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Top Incomes in Chile using 50 years of household surveys : 1957-2007

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  • Claudia Sanhueza
  • Ricardo Mayer

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Abstract

Using household surveys that cover more than 50 years of the political and economic history of Chile, we investigate changes in the shape of the distribution of income in Chile, and in the composition of top 10% and top 1% incomes. In line with international evidence, top incomes concentration appears to be countercyclical in the short run. For the entire length of this survey, this concentration shows roughly an inverted U-shape, peaking at the end of the 80s. These changes correspond approximately with different economic policy regimes prevailing in Chile. We observe important changes in the composition of top income groups related to greater relative importance of women, employees and college schooling levels. These changes are stronger for the top 10% than the top 1% of incomes. Additionally, using a national level panel of households for the period 1996-2006 we explore correlations between probabilities of permanence and arrival to the top decile with variables such as composition of the house old, ownership of physical and human assets, job quality and changes in the numbers of household members working in the labor market.

Suggested Citation

  • Claudia Sanhueza & Ricardo Mayer, 2011. "Top Incomes in Chile using 50 years of household surveys : 1957-2007," Estudios de Economia, University of Chile, Department of Economics, vol. 38(1 Year 20), pages 169-193, June.
  • Handle: RePEc:udc:esteco:v:38:y:2011:i:1:p:169-193
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    File URL: http://www.econ.uchile.cl/uploads/publicacion/896cea6c24a11f579fc795736defc2c3e98984bb.pdf
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    References listed on IDEAS

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    1. Wojciech Kopczuk & Emmanuel Saez & Jae Song, 2007. "Uncovering the American Dream: Inequality and Mobility in Social Security Earnings Data since 1937," NBER Working Papers 13345, National Bureau of Economic Research, Inc.
    2. Anthony B. Atkinson & Andrew Leigh, 2007. "The Distribution of Top Incomes in Australia," The Economic Record, The Economic Society of Australia, pages 247-261.
    3. Thomas Piketty & Emmanuel Saez, 2006. "The Evolution of Top Incomes: A Historical and International Perspective," American Economic Review, American Economic Association, vol. 96(2), pages 200-205, May.
    4. Facundo Alvaredo & Emmanuel Saez, 2009. "Income and Wealth Concentration in Spain from a Historical and Fiscal Perspective," Journal of the European Economic Association, MIT Press, vol. 7(5), pages 1140-1167, September.
    5. A. B. Atkinson & Andrew Leigh, 2005. "The Distribution of Top Incomes in New Zealand," CEPR Discussion Papers 503, Centre for Economic Policy Research, Research School of Economics, Australian National University.
    6. Pablo Celhay & Claudia Sanhueza & Jose R. Zubizarreta, 2010. "Intergenerational Mobility of Income and Schooling: Chile 1996-2006," Revista de Analisis Economico – Economic Analysis Review, Ilades-Georgetown University, Universidad Alberto Hurtado/School of Economics and Bussines, vol. 25(2), pages 43-63, Diciembre.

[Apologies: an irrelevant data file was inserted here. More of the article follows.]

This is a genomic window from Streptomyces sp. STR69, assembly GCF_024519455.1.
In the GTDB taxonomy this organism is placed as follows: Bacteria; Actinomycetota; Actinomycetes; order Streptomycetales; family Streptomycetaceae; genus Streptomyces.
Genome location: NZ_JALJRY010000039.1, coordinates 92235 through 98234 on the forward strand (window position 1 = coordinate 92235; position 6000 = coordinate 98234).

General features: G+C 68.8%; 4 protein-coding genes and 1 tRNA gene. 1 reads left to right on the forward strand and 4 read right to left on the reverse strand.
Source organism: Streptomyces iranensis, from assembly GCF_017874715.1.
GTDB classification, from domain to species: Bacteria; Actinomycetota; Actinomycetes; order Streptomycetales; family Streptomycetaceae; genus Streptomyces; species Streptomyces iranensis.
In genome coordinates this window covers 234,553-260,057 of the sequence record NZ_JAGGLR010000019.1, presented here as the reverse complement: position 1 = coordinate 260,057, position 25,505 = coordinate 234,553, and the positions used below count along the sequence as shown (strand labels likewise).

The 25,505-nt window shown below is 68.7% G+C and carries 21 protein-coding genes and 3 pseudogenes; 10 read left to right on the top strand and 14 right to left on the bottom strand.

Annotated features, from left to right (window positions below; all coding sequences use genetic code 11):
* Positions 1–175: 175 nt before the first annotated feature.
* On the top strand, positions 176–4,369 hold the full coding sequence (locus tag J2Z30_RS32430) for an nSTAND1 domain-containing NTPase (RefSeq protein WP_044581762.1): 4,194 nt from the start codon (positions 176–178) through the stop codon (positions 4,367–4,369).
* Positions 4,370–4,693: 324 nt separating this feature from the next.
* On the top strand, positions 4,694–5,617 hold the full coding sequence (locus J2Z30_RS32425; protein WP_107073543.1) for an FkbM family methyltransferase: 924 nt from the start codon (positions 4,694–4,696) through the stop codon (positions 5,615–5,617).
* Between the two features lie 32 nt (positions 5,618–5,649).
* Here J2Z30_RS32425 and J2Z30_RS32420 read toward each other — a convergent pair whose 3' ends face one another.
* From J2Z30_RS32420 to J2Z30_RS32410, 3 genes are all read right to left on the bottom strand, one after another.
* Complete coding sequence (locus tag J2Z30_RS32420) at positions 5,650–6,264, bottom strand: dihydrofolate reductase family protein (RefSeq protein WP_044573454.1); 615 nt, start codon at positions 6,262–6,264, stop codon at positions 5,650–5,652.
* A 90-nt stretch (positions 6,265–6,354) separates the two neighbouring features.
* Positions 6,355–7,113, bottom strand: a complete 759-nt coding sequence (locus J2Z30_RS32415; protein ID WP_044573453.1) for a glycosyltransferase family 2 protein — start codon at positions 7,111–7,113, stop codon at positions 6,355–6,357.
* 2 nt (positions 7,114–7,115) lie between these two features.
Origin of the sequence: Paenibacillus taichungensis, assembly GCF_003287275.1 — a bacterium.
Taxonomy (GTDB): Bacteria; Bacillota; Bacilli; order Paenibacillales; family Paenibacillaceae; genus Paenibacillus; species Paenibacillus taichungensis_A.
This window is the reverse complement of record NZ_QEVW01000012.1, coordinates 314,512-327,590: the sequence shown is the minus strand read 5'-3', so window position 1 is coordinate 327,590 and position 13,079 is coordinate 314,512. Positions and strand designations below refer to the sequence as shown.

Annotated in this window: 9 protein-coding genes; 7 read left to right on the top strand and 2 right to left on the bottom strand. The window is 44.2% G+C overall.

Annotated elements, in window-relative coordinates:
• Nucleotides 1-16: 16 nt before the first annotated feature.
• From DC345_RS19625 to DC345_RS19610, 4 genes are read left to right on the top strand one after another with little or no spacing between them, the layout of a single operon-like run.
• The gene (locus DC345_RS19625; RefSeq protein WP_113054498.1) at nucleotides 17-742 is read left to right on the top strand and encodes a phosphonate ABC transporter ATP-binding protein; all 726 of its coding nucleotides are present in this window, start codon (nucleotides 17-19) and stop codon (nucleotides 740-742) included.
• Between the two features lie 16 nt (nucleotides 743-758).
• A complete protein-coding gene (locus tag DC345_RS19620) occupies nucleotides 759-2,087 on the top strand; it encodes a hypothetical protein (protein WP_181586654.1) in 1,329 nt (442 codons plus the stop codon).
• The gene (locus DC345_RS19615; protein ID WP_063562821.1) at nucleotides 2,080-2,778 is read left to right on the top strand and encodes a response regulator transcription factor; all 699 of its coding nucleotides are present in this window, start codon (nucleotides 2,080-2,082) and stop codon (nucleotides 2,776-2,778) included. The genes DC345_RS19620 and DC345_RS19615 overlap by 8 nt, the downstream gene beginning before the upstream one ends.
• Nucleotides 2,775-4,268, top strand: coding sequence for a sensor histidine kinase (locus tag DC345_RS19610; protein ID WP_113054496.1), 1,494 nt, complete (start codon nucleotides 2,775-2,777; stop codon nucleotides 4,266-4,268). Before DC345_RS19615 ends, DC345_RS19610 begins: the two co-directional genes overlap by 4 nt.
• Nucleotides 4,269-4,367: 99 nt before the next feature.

7. Emmanuel Saez & Michael R. Veall, 2005. "The Evolution of High Incomes in Northern America: Lessons from Canadian Evidence," American Economic Review, American Economic Association, vol. 95(3), pages 831-849, June.
    8. Anthony B. Atkinson & Wiemer Salverda, 2005. "Top Incomes In The Netherlands And The United Kingdom Over The 20th Century," Journal of the European Economic Association, MIT Press, vol. 3(4), pages 883-913, June.
    9. Chiaki Moriguchi & Emmanuel Saez, 2006. "The Evolution of Income Concentration in Japan, 1886-2002: Evidence from Income Tax Statistics," NBER Working Papers 12558, National Bureau of Economic Research, Inc.
    10. repec:pse:psecon:2007-39 is not listed on IDEAS
    11. Claudio Sapelli, 2011. "A cohort analysis of the income distribution in Chile," Estudios de Economia, University of Chile, Department of Economics, vol. 38(1 Year 20), pages 223-242, June.
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    Citations

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    Cited by:

    1. Giovanni Andrea Cornia, 2012. "Inequality Trends and their Determinants: Latin America over 1990-2010," Working Papers - Economics wp2012_02.rdf, Universita' degli Studi di Firenze, Dipartimento di Scienze per l'Economia e l'Impresa.
    2. Ramón E. López & Eugenio Figueroa B. & Pablo Gutiérrez C., 2016. "Fundamental accrued capital gains and the measurement of top incomes: an application to Chile," The Journal of Economic Inequality, Springer;Society for the Study of Economic Inequality, pages 379-394.
    3. Fairfield, Tasha & Jorratt, Michel, 2014. "Top income shares, business profits, and effective tax rates in contemporary Chile," LSE Research Online Documents on Economics 56016, London School of Economics and Political Science, LSE Library.

    More about this item

    Keywords

    Income distribution; Income mobility;

    JEL classification:

    • D31 - Microeconomics - - Distribution - - - Personal Income and Wealth Distribution
    • J6 - Labor and Demographic Economics - - Mobility, Unemployment, Vacancies, and Immigrant Workers

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